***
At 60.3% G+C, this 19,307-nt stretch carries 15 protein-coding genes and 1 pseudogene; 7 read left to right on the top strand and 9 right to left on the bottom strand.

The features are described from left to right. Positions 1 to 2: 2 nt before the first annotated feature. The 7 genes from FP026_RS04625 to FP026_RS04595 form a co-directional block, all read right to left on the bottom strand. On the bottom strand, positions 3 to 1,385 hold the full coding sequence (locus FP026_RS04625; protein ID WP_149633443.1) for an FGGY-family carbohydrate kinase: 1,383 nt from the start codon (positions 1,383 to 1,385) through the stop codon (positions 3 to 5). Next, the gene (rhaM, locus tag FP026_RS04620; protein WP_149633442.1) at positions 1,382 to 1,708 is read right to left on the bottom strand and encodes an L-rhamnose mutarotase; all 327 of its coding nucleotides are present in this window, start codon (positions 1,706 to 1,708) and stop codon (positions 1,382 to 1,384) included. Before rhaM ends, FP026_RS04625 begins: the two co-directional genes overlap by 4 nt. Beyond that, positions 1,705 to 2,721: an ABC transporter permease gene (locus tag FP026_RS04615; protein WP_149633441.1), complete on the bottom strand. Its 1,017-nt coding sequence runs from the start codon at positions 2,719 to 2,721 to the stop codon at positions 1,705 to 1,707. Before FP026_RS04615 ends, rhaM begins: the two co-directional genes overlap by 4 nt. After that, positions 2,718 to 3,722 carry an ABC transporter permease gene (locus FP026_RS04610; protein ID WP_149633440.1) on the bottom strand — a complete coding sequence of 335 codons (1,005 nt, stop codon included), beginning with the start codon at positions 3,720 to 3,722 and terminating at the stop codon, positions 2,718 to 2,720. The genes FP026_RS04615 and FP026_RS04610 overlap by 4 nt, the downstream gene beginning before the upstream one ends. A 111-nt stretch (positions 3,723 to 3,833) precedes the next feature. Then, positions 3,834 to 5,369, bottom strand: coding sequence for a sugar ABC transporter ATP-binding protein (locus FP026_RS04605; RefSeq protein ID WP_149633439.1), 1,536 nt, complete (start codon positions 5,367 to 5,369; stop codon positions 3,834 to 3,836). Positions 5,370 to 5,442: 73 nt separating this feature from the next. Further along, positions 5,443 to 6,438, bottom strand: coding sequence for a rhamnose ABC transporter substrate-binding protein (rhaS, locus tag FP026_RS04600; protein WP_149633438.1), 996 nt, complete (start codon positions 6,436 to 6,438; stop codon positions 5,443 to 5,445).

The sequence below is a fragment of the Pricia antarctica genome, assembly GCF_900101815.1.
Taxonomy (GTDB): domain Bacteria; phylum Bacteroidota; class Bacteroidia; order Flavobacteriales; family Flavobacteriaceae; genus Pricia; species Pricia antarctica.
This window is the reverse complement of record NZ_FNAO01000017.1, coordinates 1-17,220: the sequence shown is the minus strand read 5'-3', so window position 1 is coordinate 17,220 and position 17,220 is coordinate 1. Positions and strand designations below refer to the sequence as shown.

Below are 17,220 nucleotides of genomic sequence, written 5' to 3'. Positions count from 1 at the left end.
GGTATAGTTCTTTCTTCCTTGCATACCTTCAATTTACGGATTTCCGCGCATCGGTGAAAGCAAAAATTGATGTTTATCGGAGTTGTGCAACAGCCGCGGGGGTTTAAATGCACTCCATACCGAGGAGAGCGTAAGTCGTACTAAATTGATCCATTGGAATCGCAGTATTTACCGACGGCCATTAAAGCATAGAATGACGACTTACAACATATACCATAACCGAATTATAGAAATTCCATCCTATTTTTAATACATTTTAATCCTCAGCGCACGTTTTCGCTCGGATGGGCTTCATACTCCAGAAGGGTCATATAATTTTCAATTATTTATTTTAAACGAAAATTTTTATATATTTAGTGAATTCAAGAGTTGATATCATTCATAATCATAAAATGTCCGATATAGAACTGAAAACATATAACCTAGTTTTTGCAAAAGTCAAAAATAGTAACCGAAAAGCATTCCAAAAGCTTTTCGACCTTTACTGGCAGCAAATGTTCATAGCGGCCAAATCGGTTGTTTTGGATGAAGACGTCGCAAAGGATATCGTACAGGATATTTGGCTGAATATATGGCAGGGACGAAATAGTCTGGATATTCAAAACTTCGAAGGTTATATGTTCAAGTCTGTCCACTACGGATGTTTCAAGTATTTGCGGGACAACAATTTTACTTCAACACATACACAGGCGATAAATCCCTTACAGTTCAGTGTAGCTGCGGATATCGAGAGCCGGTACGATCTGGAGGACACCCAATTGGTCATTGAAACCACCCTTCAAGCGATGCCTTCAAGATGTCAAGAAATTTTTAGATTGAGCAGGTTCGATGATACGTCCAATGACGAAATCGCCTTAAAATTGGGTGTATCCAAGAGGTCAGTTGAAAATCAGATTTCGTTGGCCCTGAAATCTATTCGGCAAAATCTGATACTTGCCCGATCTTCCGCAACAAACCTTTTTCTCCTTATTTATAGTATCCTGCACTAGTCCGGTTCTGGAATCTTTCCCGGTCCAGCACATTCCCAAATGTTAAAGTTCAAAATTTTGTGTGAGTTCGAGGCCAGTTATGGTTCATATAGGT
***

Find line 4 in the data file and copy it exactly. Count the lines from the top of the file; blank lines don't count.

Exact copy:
Taxonomy (GTDB): domain Bacteria; phylum Bacteroidota; class Bacteroidia; order Flavobacteriales; family Flavobacteriaceae; genus Pricia; species Pricia antarctica.